The steer that escaped from the butcher and led law enforcement and animal control officers on a pursuit through busy Weatherford streets Thursday got a stay of execution.
The animal was sent back to a ranch in De Leon, according to Hamilton Meats.
“Once you’ve chased an animal for two-and-a-half miles, throw ropes over it, run police cars into it, it’s not very good to eat,” said a man who answered the company’s phone but declined to provide his name.
Bound for slaughter, the steer escaped when he jumped out of a trailer, according to the company.
Weatherford police were notified around 11 a.m. of a steer running near the BBVA Compass Bank on Santa Fe Drive, according to police.
For about an hour and a half, Weatherford police and animal control officers from the city and county chased the animal, which ran from Clear Lake Drive to South Main Street.
The animal damaged a police patrol vehicle during the incident, according to Weatherford police.
Hamilton Meats called cowboy Blake Davies and his friend Justin Farber to assist with the approximately 800-pound animal.
“He was in the brush over by the school [Austin Elementary] when we got there,” Davies said.
The men chased the steer around the brush on horseback for a while but couldn’t rope him there, said Davies, who competes in rodeos and sells horses for a living.
“But when we got into the open, I didn’t really mean for it to be South Main Street,” Davies said. “But that’s where he went. I finally caught up to him going up that hill.”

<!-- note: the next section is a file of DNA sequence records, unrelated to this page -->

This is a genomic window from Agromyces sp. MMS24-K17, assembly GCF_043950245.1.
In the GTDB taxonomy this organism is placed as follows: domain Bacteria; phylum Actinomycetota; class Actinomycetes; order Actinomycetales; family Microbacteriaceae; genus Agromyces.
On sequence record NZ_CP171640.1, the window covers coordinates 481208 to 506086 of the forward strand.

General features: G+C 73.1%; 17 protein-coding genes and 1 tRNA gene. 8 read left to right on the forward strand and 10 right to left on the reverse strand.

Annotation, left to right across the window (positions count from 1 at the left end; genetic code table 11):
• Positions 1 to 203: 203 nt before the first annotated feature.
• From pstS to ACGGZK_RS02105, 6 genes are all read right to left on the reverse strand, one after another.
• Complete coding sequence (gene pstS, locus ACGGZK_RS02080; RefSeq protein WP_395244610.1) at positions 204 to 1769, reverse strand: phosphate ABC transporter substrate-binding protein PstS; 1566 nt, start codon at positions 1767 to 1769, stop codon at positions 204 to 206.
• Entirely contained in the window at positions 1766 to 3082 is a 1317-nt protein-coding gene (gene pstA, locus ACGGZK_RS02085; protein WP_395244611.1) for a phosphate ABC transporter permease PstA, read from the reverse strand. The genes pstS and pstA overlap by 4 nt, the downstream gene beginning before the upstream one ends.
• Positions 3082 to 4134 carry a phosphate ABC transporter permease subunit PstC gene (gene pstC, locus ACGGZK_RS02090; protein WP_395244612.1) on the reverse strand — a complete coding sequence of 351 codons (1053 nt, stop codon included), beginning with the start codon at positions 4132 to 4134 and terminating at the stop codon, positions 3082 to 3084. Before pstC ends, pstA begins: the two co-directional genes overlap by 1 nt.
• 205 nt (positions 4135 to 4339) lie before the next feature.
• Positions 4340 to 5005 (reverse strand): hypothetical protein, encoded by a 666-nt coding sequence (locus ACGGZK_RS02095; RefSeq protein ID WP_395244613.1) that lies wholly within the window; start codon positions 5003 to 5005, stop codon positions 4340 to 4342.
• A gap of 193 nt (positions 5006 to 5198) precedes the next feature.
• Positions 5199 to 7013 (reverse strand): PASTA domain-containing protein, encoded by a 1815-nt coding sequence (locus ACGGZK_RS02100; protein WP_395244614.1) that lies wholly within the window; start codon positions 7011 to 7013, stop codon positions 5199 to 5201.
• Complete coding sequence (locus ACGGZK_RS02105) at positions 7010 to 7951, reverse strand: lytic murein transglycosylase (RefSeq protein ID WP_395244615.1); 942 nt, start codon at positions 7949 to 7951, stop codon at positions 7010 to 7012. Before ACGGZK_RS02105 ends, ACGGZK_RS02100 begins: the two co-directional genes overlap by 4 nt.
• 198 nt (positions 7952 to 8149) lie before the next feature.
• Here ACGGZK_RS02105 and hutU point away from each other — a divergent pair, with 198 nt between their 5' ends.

Video of the incident shows the running animal and traveling vehicles dodging each other on the busy roads in Weatherford’s shopping district.
Davies said his main goal was to catch the animal before there was a wreck.
“It was a little dangerous,” Davies said. “I was just trying to make sure everybody was going to be all right.”
Though they didn’t plan to rope the animal in the middle of one of Weatherford’s busiest streets, Davies said they improvised.
“I just did what I had to do,” Davies said. “I just run up there and thank God everybody stopped and seen me coming. I come blowing out that intersection right there towards at Walmart ... I was going fast and so was that cow.”
Davies said he was lucky his horse had no shoes on at the time or he probably would have died.
“I’m just tickled to death that the good Lord spared everybody,” Sheri Gray, who witnessed the confrontation on South Main, said. “There wasn’t any car wrecks. The horse didn’t get hurt. The guy roping him didn’t get hurt.”
Davies said he has roped cattle on the side of the highway but never in the middle of town.
“I’ve never dodged cars and stuff like that,” Davies said. “It was one of the wilder things I’ve ever had to do.”
“If you are in the cattle business long enough, you’ll see everything at least once,” Hamilton Meats said.